Those who pelted my convoy during my campaigns in the Northern part of the country were ignorant. If INEC conducts the election poorly, it will be on my head.”

Hate speeches and political violence by both opposition and ruling party members.

The president explained that “some people” get carried away by the political play and exude these violence. He blamed aides and associates of key political actors for the hate speeches and political violence. He did not categorically condemn the hate speeches or war threats or politically-motivated violence.

“We will make sure things are done so that nobody goes to war,” the president said when he pressed for categorical stance on the war threats by ex-militants should he lose the elections. He argues journalists have responsibility to ensure the unity of the country.

On why he frequents churches for campaign but never visited mosques:

GEJ responded by saying he does not receive invitations from Muslims like from the churches.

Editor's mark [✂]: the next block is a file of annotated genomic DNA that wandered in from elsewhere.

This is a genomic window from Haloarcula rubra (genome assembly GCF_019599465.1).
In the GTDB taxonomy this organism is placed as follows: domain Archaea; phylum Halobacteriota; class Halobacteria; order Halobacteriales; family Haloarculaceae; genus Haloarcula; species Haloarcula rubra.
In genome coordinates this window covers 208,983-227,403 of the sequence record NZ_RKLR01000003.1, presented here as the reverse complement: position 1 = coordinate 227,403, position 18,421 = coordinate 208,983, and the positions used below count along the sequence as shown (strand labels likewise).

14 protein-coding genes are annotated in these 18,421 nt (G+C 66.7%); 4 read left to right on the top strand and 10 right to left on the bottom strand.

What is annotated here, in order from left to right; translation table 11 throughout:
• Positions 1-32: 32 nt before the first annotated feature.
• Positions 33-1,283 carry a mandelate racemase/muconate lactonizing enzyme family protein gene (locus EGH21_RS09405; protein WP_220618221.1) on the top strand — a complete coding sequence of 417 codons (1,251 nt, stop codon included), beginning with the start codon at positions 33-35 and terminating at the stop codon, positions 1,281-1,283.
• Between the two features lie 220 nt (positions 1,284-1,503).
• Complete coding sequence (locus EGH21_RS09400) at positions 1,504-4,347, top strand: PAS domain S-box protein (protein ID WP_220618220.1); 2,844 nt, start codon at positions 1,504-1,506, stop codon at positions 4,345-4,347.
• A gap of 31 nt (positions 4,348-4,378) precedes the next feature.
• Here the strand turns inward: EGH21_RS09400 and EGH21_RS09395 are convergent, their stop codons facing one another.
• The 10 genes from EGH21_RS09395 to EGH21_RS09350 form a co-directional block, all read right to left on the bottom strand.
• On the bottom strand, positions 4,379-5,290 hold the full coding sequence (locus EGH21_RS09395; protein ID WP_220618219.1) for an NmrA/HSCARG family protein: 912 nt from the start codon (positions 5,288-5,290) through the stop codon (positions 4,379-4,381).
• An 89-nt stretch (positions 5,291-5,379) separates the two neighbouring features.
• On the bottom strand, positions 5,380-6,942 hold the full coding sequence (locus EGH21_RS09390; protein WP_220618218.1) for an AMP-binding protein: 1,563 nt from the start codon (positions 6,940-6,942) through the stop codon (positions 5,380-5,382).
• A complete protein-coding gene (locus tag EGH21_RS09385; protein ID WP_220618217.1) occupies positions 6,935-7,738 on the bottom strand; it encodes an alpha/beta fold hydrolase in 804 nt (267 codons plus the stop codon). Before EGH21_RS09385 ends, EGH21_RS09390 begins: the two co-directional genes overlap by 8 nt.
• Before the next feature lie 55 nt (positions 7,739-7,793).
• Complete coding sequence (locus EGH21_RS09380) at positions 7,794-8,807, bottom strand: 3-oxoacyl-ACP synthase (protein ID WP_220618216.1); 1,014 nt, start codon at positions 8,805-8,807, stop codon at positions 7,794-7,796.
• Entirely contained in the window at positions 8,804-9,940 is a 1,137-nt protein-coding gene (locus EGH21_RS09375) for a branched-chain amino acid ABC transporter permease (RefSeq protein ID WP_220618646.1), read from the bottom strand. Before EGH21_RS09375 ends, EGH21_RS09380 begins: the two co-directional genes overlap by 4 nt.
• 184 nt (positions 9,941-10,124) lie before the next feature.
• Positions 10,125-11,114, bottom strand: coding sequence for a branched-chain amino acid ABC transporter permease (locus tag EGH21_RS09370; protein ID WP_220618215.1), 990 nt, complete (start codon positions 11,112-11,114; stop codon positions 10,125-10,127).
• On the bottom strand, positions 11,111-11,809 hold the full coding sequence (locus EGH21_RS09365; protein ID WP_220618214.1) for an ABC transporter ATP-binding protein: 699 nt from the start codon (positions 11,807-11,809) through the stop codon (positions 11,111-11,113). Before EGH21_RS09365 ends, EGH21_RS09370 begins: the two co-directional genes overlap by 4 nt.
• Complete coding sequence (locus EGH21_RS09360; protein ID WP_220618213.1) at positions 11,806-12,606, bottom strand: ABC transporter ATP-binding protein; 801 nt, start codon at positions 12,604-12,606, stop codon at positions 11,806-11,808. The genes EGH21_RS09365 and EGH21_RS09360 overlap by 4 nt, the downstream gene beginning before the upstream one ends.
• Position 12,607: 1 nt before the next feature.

If election would hold should the military fails to eliminate Boko Haram in six weeks:

The presidents said the new dates are sacrosanct and a new president would be sworn in by May 29. He argued that the goal is not to totally eliminate Boko Haram but to make adequate security arrangement for the election.

Missing Chibok girls:

Questioning moves to the issue of the president’s perceived weak support especially as it relates to the missing Chibok girls. “Just give us some times,” he said, responding to questions seeking the state of the girls at the moment. The president is optimistic the girls would be rescued with the new military collaboration with neighbouring countries. “I believe the story would be different in a few weeks,” the president said. “We would recover them alive.”

I believe the story of Chibok Girls will get better in the next few weeks, but don’t quote me. We are working with our neighbours, we will comb the whole of that place Partying after abduction? It’s unfortunate that people play politics with the issue of Chibok girls. It’s not like that elsewhere. In other countries, political boundaries collapse in the face of terror attacks, not so in Nigeria.

With regards to his weakened political base, the president said “in politics, there are only permanent interests.”

The president is asked to clarify his previous comments that “stealing is not corruption”: